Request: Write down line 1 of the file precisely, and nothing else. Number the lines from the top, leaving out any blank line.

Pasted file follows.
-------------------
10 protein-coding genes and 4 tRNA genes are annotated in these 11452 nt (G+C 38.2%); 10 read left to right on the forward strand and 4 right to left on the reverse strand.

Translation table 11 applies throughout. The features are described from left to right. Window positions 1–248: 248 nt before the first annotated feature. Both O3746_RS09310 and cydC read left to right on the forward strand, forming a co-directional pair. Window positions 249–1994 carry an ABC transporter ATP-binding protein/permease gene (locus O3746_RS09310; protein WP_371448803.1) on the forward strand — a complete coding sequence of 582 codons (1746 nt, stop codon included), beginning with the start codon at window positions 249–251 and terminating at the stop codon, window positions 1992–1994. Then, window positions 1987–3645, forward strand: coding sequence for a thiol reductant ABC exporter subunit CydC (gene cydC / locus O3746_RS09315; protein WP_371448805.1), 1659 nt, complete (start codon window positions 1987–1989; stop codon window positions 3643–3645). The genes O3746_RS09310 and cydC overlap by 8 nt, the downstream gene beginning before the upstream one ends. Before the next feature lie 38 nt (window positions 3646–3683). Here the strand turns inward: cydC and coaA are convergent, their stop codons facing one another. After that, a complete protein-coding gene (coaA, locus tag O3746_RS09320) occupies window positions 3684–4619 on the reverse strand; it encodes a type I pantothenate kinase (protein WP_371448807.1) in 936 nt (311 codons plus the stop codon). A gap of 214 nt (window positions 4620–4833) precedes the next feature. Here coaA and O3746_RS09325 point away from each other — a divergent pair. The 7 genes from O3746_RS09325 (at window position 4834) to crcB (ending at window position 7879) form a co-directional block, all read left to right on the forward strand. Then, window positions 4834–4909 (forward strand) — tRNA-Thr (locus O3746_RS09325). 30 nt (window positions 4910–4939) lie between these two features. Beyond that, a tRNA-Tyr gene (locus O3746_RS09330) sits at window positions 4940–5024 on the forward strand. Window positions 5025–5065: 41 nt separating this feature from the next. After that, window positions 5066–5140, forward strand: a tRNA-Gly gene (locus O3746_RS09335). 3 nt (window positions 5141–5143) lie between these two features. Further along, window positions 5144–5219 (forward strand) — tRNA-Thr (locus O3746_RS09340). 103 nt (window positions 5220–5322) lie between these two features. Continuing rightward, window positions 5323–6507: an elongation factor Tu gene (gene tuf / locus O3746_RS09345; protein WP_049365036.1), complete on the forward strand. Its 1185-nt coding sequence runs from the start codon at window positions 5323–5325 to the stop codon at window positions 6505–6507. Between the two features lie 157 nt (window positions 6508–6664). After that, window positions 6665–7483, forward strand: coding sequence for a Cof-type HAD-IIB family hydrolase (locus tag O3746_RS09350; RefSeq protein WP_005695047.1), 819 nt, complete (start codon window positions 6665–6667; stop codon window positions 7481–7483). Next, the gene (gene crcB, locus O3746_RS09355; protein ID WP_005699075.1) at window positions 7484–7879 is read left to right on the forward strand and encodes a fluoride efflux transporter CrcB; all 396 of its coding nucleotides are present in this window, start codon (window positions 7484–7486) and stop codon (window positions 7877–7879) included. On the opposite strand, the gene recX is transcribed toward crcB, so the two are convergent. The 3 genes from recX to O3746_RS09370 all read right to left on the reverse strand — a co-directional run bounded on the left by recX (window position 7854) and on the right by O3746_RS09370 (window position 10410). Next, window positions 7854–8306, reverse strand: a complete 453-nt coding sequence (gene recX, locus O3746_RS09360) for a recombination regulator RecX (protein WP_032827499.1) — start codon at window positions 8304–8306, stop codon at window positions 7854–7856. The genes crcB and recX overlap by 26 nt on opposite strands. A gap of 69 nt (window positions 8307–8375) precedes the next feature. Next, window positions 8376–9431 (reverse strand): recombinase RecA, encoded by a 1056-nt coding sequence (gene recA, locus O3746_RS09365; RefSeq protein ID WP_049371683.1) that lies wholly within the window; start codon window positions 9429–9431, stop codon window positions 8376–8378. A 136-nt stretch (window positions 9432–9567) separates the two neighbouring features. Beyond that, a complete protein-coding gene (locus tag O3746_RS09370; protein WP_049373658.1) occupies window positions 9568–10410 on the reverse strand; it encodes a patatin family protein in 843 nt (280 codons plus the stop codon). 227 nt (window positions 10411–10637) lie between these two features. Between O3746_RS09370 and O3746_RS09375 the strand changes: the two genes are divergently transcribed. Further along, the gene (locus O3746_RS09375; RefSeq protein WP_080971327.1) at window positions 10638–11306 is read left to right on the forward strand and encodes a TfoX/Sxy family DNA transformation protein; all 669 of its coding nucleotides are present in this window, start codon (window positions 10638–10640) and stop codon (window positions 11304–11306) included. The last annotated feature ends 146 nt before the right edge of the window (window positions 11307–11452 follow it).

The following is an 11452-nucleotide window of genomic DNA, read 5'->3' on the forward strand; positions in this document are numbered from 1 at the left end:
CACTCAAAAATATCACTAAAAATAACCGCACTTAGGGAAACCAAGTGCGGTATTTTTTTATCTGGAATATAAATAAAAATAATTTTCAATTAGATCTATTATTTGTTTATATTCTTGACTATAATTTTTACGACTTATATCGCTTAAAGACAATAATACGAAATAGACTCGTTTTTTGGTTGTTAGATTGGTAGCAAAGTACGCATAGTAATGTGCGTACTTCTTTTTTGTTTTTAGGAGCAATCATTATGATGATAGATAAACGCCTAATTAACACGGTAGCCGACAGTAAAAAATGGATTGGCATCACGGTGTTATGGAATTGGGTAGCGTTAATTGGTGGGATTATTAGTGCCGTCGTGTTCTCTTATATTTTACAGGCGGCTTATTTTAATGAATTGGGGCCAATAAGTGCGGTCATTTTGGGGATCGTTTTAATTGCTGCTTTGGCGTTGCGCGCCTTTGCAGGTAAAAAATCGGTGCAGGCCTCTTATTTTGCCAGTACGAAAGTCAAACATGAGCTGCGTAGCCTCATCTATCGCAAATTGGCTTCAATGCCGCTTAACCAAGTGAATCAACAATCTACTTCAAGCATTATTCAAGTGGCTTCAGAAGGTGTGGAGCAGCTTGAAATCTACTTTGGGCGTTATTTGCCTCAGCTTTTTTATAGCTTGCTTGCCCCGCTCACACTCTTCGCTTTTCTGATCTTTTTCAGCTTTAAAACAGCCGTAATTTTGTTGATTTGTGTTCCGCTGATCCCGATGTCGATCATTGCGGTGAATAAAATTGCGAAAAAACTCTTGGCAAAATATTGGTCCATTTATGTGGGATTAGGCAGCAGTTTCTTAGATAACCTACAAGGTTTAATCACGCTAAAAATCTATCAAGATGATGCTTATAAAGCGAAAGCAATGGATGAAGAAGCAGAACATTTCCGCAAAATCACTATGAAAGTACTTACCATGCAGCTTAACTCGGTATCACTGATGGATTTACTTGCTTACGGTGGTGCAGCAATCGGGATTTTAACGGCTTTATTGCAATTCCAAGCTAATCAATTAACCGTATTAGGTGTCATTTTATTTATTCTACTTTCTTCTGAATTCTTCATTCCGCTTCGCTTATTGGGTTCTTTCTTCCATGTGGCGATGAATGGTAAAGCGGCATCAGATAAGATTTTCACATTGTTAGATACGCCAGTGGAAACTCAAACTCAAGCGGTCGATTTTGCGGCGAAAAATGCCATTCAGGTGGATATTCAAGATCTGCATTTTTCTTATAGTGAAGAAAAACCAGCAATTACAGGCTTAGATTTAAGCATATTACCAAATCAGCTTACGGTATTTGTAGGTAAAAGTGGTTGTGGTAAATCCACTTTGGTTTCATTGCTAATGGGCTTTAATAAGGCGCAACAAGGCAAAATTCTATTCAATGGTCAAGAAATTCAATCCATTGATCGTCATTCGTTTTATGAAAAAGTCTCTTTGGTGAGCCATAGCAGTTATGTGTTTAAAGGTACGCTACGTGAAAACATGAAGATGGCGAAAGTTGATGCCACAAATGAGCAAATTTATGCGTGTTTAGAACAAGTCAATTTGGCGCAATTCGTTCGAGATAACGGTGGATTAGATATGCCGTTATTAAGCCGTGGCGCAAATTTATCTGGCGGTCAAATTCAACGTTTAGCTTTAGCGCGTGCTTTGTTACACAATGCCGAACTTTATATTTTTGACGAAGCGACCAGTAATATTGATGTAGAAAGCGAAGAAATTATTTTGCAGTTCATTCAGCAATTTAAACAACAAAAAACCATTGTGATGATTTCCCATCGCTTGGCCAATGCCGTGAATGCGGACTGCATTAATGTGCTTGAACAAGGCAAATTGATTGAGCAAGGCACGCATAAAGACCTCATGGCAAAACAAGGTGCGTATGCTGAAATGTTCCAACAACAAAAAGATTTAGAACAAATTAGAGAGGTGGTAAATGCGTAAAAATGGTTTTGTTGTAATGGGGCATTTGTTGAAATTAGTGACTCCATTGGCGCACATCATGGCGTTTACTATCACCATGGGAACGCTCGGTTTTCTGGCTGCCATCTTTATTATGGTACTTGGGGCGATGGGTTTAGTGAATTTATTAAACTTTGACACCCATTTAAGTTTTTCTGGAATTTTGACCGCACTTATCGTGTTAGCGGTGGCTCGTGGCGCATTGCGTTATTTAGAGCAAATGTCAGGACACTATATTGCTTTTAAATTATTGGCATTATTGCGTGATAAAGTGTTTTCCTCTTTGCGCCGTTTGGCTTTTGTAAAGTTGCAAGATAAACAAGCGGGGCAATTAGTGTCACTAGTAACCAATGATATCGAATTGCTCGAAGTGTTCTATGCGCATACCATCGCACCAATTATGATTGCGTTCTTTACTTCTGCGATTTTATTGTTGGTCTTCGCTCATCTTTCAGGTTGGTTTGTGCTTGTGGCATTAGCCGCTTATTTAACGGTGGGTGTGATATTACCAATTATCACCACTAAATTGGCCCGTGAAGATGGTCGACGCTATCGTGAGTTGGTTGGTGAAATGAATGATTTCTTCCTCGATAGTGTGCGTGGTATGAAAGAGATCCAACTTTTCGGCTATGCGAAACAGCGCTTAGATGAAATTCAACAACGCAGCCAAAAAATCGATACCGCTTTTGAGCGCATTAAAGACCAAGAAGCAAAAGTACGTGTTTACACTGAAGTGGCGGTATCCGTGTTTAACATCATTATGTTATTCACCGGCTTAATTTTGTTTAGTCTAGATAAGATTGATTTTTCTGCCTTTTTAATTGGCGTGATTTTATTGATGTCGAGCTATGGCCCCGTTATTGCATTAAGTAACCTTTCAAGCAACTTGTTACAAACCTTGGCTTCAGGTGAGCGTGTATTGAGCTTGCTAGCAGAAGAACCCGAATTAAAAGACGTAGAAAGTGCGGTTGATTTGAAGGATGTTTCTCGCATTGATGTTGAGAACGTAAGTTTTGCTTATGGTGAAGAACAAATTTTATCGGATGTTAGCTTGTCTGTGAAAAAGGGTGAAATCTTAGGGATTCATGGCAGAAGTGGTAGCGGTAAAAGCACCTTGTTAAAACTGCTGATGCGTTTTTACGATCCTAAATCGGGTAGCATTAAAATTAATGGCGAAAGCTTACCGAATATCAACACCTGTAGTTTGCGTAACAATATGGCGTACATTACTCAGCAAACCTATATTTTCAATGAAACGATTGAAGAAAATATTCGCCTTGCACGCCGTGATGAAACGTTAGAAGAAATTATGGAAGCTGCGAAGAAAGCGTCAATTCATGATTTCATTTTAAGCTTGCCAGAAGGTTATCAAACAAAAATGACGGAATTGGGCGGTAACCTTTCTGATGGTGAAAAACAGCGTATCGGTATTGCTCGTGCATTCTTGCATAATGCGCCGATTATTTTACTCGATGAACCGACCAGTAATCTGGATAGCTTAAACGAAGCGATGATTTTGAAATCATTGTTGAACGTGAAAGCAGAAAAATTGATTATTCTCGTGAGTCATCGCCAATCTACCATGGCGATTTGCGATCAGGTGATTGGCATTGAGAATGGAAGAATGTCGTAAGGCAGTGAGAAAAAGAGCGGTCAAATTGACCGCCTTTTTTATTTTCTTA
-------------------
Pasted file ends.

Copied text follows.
10 protein-coding genes and 4 tRNA genes are annotated in these 11452 nt (G+C 38.2%); 10 read left to right on the forward strand and 4 right to left on the reverse strand.